Mainstream media pundits have been critical of the Occupy Movement because it appears on the surface that there is no real focus to their ideas and actions. Occupiers have been described as muddled, confused, leaderless – some have wondered just what do they stand for, what are they demanding?
Two of the key message frames of the movement are – “We are the 99%” and “Stop Corporate Greed.” The meaning of the messages, in reality, seems pretty clear and simple – a small percentage of the population controls most of the wealth. The wealth is being leveraged to influence economic and social policy in ways detrimental to the interests of the vast majority of the population. Greed (a desire that we all have experiences with) is running amok on a grand scale and remains largely unchecked, harming both people and planet. If we work together (with open hearts and wise minds) we can change things. That’s the message in a nutshell, at least my interpretation of it.
But, why are they holding up signs about mountaintop removal, community violence, unions, the war in Afghanistan, and Mumia Abu-Jamal?
Creating spaces (both physical and cyber) to critique the current system, explore connections between social issues, and to envision and create new ways of doing things is the heart and soul of the Occupy movement. Buddhist environmental activist Joanna Macy and visionary economist David Korten have called this time that we are in (well before the Occupy movement surfaced), The Great Turning, a shift from the Industrial Growth Society to a Life Sustaining one. There are three dimensions to the work of The Great Turning, according to Macy:
1. Actions to slow the damage to Earth and its beings
2. Analysis of structural causes and the creation of structural alternatives
3. Shift in consciousness
The first set of actions concerns pushing for new public policy that can provide a palliative treatment for the damages that the industrial growth society is causing – like the tar sands activists who are trying to pressure President Obama to stop the Alaska oil pipeline. Perhaps we can call this karma yoga. The second set concerns engaging in collective inquiry about the issues and building consensus-oriented, non-hierarchical projects and groups to transform the issues. This means engaging in popular education or inquiry groups to address questions such as this one – How might corporate greed and the prison industrial complex be related? Perhaps we can call this jnana yoga.
The third kind of actions are shift of consciousness – this means regular spiritual practices that can stop the momentum of our individual and collective karma in its tracks. With practice we can begin to erase our negative samskaras and strenghten the light of Self-Knowledge. From this perspective, cultivating a serious yoga practice (such as hatha yoga or kriya yoga) is, in the end, a political act. Just by persisting with the beautiful yet challenging personal work of observing our egos and uniting with our divinity, we are contributing to this Great Turning. As we function at home and in society, this shift manifests and benefits others. If you are part of any kind of community group (a parent-teacher association, a book club) try sitting meditation as a group for 5 minutes before the beginning of every meeting and see what happens to the group.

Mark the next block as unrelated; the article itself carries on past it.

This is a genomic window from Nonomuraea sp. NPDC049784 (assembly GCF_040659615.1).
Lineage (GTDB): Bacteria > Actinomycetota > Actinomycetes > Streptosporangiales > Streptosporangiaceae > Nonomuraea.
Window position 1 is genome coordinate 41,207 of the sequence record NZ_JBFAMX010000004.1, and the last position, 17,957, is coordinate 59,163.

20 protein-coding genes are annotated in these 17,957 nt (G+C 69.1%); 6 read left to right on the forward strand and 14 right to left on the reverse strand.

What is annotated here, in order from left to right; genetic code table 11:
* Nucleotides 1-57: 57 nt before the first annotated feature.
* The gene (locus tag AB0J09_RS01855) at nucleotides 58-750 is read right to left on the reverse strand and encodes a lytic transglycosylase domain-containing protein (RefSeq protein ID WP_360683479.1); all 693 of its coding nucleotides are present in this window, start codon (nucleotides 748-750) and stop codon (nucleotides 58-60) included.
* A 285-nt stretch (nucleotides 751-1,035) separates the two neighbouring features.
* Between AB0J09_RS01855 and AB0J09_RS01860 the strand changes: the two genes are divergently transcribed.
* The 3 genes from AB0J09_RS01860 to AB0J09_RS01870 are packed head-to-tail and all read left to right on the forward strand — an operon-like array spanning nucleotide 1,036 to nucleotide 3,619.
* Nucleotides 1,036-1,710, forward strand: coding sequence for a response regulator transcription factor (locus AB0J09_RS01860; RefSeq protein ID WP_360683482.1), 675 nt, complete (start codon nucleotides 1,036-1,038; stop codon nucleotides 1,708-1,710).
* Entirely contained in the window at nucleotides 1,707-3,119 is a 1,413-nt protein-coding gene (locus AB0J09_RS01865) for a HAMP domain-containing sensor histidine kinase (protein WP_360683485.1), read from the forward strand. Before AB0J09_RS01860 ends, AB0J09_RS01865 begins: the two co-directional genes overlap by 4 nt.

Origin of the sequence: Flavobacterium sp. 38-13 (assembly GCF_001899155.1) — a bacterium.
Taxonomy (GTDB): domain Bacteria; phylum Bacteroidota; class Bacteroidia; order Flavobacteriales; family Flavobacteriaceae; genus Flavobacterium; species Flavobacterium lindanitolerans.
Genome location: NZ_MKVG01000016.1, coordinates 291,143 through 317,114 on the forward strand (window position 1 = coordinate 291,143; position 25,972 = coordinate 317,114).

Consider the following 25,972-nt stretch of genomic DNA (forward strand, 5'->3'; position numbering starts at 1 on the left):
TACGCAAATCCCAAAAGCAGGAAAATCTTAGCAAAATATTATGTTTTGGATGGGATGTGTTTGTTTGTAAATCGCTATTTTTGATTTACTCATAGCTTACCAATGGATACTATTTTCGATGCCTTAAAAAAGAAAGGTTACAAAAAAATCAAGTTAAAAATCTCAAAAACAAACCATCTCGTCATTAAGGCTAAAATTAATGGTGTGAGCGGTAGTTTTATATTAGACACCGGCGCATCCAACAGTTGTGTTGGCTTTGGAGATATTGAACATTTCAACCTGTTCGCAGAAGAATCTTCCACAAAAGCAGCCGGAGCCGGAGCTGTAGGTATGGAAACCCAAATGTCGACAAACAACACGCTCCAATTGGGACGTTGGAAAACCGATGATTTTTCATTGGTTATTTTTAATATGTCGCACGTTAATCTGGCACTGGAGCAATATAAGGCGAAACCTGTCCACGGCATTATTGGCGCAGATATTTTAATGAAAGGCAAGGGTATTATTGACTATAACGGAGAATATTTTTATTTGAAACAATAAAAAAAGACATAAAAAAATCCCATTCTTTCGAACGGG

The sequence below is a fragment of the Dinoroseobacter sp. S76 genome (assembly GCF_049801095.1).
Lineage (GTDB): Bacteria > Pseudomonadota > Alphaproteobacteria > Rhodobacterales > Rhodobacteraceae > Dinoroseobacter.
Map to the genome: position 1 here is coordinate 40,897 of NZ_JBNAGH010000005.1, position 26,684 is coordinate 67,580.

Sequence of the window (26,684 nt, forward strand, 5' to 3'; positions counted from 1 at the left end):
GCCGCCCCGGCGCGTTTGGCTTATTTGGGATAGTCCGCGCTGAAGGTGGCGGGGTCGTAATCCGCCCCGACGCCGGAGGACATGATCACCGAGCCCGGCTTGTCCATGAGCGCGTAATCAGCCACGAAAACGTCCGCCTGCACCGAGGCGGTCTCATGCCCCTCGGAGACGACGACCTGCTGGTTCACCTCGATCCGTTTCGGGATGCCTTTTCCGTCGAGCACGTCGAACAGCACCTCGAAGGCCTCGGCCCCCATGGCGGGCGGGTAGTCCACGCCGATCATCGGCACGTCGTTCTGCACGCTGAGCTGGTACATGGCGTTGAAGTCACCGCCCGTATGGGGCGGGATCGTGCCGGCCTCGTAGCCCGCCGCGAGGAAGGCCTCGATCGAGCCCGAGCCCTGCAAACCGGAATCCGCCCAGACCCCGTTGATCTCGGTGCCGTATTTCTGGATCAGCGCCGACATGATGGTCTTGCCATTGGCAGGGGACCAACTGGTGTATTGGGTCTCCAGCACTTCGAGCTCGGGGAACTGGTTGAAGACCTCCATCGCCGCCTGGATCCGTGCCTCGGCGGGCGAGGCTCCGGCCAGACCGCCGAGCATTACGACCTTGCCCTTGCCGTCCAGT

The movement is not without legitimate critique. Indeed, amplifying “the 99% frame” is not without its ramifications. First, it fails to account for the fact that corporate greed affects people differently depending on their social location. Policies favoring the 1% have been especially devastating for the most vulnerable in our communities – poor people, people of color, women, and children. (This is a populist movement and while the “99% frame” masks some forms of oppression, it serves the purpose of bringing in greater numbers of people). Second, it fails to acknowledge that the 1% is part of humanity. As Seane Corne has said, we are all 100%.
I’m certainly not saying that Occupiers the world over are doing yoga and meditating individually and/or together before every General Assembly and practicing non-violent communication flawlessly. But, some are bringing their practices to the work and trying out alternative approaches; people of many spiritual persuasions are taking part and bringing something crucial to the table. And, it is undeniably possible to do the work of Occupation and the Great Turning with bhakti, pure devotion. In a secular society where the sacred is silenced, we can allow Love to Occupy our hearts and guide our actions.
Loretta Pyles, Ph.D., is a yoga teacher and scholar-activist-educator living in upstate New York. She is an Associate Professor at the School of Social Welfare at the State University at New York at Albany and author of the book, Progressive Community Organizing: A Critical Approach for a Globalizing World (Routledge, 2009). She has worked as a community organizer and engaged scholar on issues of economic justice, gender-based violence, and disaster recovery. Her current research, funded by the National Science Foundation, is a comparative study of disaster recovery in Haiti and the US Gulf Coast. She has been actively involved in various aspects of the Occupy Albany movement since its inception. Loretta began practicing zen meditation in the Korean tradition in 1999 and has also practiced dzogchen and vipassana meditation. Her practice today is traditional hatha yoga and tantra. She has studied the yoga of sound with Russill Paul and completed yoga teacher training with Senior ParaYoga teacher, Lauren Toolin. Her dharma is to explore how spiritual practice can advance social change endeavors.